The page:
Lastly, we come to the temperatures that were reached in the NZXT H5 Flow test. During the stress test, Prime95 and FurMark were run for 15 minutes at a room temperature of 20 °C. In addition, the test was performed with two different fan speeds.

Scenario
Temperature
CPU: 50% PWM (950rpm)
GPU: 50% PWM (1650 rpm)
Open-Air Benchtable (no additional fans)
CPU: 67.0 °C
GPU: 57.7 °C
CPU: 50% PWM (950 rpm)
GPU: 50% PWM (1650 rpm)
2x 120 mm 7V (930 rpm)
CPU: 68.5 °C
GPU: 67.4 °C
CPU: 50% PWM (950 rpm)
GPU: 50% PWM (1650 rpm)
2x 120 mm 12V (1300 rpm)
CPU: 64.9 °C
GPU: 62.0 °C
CPU: 50% PWM (950 rpm)
GPU: 50% PWM (1650 rpm)
1x 120 mm 7V (930 rpm) + 1x 140 mm 7V (625 rpm) lower mounting location
CPU: 68.8°C
GPU: 58.4 °C
CPU: 50% PWM (950 rpm)
GPU: 50% PWM (1650 rpm)
1x 120 mm 12V (1300 rpm) + 1x 140 mm 12V (1000 rpm) lower mounting space
CPU: 63.6 °C
GPU: 57.0 °C
CPU: 50% PWM (950 rpm)
GPU: 50% PWM (1650 rpm)
1x 120 mm 7V (930 rpm) + 2x 140 mm 7V (625 rpm)
CPU: 63.3 °C
GPU: 59.0 °C
CPU: 50% PWM (950 rpm)
GPU: 50% PWM (1650 rpm)
1x 120 mm 7V (1300 rpm) + 2x 140 mm 7V (1000 rpm)
CPU: 60.3 °C
GPU: 57.1 °C

The measurements show that the NZXT H5 Flow does not have an optimal fan configuration from the factory. For example, the specially positioned fan for the GPU may have some benefit with a closed front panel, but there is no benefit with a very open front panel. For example, one or two fans directly behind the front panel reduce CPU and GPU temperatures much better than the single 120 mm fan in the bottom.
Basically, our test system does not reach critical temperature ranges even in this worst-case scenario and with the standard configuration. Thus, the cooling potential is good, but definitely offers room for optimization. It is also a particular pity that you cannot place a 360 mm radiator in the front due to the dedicated fan.

NZXT H5 Flow review: Conclusion

At first glance, the NZXT H5 Flow appears to be a sensible new edition of the H510 Flow. NZXT has finally given the H5 Flow a larger fan opening in the lid and has also revised the cable management system. NZXT has retained the modular fan frame in the front and the steel front panel, which is attached via push pins. Furthermore, dust filters have been placed in all important places, which are easy to remove. Also good on the H5 Flow is the build and paint quality.

Despite the rather high purchase price of over 100€, there are also negative features of the NZXT H5 Flow. The thickness of the right side panel is definitely too thin for a case in this price range. The specially positioned fan in the power supply cover is also questionable. At least in the Flow variant, a fan behind the mesh for the GPU brings better temperatures than the fan in the PSU cover. In addition, NZXT forgoes a mounting option for 360 mm radiators in the front because of the fan.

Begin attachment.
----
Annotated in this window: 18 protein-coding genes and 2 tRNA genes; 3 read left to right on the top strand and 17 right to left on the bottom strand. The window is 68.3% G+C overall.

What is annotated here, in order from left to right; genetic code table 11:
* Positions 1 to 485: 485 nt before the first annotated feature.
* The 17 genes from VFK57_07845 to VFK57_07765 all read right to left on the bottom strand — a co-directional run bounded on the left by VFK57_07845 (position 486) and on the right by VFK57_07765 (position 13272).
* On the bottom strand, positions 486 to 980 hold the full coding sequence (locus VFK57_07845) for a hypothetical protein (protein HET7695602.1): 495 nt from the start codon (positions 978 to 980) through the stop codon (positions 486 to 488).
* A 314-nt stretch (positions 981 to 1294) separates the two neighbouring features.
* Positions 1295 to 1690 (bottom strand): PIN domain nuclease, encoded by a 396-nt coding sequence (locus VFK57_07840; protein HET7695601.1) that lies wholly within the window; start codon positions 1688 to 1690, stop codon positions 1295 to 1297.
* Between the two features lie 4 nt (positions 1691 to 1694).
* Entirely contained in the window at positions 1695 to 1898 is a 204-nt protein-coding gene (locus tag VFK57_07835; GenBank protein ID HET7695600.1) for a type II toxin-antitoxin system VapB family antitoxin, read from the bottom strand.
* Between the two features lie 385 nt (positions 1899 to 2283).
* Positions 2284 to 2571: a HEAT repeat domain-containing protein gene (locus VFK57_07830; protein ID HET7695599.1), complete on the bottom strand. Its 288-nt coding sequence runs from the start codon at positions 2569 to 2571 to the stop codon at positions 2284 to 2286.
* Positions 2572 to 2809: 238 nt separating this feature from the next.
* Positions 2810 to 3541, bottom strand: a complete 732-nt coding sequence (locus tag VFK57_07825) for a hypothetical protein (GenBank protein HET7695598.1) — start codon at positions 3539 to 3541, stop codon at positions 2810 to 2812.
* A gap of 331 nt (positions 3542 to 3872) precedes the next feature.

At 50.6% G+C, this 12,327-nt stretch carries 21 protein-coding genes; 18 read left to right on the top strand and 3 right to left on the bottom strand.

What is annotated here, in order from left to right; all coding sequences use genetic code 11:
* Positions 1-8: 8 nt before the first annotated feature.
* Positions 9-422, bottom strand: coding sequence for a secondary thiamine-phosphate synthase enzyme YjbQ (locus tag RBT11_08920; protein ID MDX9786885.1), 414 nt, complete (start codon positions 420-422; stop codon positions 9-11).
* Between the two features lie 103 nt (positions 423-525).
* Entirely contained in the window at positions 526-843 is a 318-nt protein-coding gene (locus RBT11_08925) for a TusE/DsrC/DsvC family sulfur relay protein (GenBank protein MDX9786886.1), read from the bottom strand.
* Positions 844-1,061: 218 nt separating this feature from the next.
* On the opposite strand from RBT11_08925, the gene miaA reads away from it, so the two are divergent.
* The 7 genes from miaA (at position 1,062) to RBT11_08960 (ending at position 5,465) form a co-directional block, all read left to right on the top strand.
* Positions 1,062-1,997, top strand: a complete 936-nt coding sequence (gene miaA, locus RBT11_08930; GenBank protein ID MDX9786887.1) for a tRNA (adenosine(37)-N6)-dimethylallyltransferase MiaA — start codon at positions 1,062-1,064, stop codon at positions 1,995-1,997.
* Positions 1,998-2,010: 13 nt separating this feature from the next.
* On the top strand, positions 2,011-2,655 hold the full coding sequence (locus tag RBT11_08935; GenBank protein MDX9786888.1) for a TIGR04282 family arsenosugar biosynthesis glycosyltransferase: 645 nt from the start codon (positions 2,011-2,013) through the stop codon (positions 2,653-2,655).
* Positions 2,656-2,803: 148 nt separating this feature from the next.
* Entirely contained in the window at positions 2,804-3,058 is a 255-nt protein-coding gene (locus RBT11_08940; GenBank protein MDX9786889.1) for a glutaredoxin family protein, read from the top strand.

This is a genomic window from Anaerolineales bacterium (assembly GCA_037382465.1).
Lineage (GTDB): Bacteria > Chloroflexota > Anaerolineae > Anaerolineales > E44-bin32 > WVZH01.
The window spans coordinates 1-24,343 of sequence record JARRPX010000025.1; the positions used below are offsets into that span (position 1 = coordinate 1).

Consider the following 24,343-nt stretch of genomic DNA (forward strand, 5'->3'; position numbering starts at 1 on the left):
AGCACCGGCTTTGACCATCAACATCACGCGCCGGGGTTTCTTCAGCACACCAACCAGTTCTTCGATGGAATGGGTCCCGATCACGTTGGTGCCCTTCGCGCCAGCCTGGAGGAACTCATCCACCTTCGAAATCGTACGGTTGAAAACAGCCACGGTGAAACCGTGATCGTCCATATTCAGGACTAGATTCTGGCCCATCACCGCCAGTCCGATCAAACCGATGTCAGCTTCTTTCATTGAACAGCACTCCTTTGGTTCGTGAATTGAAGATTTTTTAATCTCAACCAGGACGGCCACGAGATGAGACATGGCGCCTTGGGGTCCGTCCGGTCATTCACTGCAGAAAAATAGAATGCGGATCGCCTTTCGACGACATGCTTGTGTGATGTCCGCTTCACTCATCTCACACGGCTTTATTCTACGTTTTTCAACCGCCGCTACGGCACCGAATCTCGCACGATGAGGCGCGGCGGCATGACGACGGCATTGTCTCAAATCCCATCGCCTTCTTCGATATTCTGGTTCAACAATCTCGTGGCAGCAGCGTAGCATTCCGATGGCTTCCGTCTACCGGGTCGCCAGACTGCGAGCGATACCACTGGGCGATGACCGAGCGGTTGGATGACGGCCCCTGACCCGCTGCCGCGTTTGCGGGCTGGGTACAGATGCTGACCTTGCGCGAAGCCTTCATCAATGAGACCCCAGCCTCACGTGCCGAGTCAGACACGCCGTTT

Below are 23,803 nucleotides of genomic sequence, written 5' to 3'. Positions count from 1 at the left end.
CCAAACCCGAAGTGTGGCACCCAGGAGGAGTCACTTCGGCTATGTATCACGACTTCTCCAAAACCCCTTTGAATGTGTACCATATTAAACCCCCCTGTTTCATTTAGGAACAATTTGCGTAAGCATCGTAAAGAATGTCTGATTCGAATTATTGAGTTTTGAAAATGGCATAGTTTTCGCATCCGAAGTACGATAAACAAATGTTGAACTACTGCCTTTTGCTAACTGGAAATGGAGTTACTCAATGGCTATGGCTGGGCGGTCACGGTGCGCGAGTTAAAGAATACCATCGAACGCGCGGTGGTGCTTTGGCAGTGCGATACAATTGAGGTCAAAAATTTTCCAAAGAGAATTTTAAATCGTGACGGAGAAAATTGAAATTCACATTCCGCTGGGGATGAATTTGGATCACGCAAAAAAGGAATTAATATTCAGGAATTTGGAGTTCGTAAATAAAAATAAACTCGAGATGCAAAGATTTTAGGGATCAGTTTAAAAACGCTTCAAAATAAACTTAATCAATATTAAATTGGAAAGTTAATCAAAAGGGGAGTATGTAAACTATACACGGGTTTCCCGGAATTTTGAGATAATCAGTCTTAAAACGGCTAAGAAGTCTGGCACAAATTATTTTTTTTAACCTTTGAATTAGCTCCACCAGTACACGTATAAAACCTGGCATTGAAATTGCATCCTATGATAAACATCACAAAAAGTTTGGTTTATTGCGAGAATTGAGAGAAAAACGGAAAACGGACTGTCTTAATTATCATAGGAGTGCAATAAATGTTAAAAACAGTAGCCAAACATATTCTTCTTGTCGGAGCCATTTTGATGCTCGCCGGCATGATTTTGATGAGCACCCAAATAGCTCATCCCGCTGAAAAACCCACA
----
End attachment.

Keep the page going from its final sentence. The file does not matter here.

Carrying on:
Another sticking point with the NZXT H5 Flow is the price. NZXT has raised the price by 25€ compared to the H510 Flow. In return, you get the specially positioned fan, a larger fan opening in the lid and, in the white variant, a completely white tower. In return, however, you have to cut back in terms of possible data carriers with the H5 Flow. For these subtle innovations, the 25€ seem to be a hefty surcharge. If you don’t need the larger opening in the lid and don’t exactly want a completely white variant, the NZXT H510 Flow might still be the better alternative at the moment.

NZXT H5 Flow

Workmanship
Structure
Features
Cooling
Value for money

85/100

Compared to the H510 Flow, the NZXT H5 Flow offers sensible innovations and retains good features such as the workmanship, the space or the airflow, although the default positioning is not the best configuration. Unfortunately, NZXT has also raised the price of the NZXT H5 Flow by 25€.

NZXT H5 Flow (White) price comparison


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Simon Lüthje

I am co-founder of this blog and am very interested in everything that has to do with technology, but I also like to play games. I was born in Hamburg, but now I live in Bad Segeberg.

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NZXT is an American manufacturer of computer components and provider of complete systems. The company was founded in 2004 in Los Angeles. The portfolio, which initially only included computer cases, now also includes cooling components, PC accessories, monitors and streaming accessories. In 2017, a service for building complete systems was added under the name BLD. … (Weiterlesen...)